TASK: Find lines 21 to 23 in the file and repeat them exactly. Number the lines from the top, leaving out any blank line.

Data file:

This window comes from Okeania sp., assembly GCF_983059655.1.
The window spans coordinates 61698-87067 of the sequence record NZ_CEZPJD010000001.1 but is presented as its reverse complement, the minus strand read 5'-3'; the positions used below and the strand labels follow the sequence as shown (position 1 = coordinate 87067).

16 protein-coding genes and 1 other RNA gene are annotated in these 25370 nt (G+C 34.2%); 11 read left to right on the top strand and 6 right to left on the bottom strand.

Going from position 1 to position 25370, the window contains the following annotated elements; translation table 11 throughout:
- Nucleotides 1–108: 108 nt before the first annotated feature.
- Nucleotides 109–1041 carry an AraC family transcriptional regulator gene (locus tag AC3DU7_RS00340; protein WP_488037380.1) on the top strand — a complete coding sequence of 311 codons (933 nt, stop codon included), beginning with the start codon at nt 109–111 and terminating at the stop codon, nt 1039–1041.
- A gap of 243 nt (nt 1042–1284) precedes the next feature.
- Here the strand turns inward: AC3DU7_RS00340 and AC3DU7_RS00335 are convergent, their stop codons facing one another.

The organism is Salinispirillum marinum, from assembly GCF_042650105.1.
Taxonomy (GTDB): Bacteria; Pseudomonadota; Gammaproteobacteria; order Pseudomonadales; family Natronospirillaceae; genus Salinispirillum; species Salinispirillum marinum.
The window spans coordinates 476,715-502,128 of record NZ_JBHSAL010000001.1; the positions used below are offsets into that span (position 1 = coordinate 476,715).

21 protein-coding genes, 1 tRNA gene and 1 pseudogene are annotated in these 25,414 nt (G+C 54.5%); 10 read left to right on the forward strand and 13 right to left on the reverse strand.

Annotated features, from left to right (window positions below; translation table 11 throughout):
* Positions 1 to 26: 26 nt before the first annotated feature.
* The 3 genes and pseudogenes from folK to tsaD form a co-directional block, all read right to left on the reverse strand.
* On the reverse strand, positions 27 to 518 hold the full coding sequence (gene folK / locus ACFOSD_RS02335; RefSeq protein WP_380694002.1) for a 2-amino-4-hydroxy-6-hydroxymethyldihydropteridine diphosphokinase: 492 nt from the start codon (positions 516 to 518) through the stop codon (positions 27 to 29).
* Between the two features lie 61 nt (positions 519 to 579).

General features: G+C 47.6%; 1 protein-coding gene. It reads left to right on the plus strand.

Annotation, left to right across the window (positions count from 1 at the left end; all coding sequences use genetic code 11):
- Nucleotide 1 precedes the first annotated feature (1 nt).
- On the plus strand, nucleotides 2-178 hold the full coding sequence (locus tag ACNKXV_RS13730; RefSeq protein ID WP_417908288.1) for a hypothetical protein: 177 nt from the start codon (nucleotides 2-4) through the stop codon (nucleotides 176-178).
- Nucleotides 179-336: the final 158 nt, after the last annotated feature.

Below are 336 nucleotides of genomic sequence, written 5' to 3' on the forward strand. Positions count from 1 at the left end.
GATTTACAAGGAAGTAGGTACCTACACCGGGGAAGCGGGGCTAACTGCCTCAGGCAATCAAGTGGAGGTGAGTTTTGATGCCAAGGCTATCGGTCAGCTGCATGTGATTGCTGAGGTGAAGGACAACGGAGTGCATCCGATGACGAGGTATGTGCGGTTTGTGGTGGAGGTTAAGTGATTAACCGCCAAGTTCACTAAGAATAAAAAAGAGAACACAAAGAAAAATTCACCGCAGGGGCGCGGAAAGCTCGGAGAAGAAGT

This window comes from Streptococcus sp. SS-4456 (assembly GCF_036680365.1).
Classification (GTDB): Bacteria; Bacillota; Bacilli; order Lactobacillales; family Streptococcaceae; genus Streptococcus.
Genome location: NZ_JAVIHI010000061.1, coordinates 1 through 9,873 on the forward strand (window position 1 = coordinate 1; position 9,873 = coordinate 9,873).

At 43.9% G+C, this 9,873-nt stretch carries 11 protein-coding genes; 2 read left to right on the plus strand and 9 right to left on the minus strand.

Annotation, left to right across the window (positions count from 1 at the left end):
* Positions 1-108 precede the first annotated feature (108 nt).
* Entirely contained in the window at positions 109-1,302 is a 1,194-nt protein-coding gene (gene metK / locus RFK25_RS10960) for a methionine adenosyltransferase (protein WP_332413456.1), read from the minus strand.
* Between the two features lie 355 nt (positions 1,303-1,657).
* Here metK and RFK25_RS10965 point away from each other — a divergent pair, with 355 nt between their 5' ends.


- On the plus strand, nucleotides 2-178 hold the full coding sequence (locus tag ACNKXV_RS13730; RefSeq protein ID WP_417908288.1) for a hypothetical protein: 177 nt from the start codon (nucleotides 2-4) through the stop codon (nucleotides 176-178).
- Nucleotides 179-336: the final 158 nt, after the last annotated feature.

Below are 336 nucleotides of genomic sequence, written 5' to 3' on the forward strand. Positions count from 1 at the left end.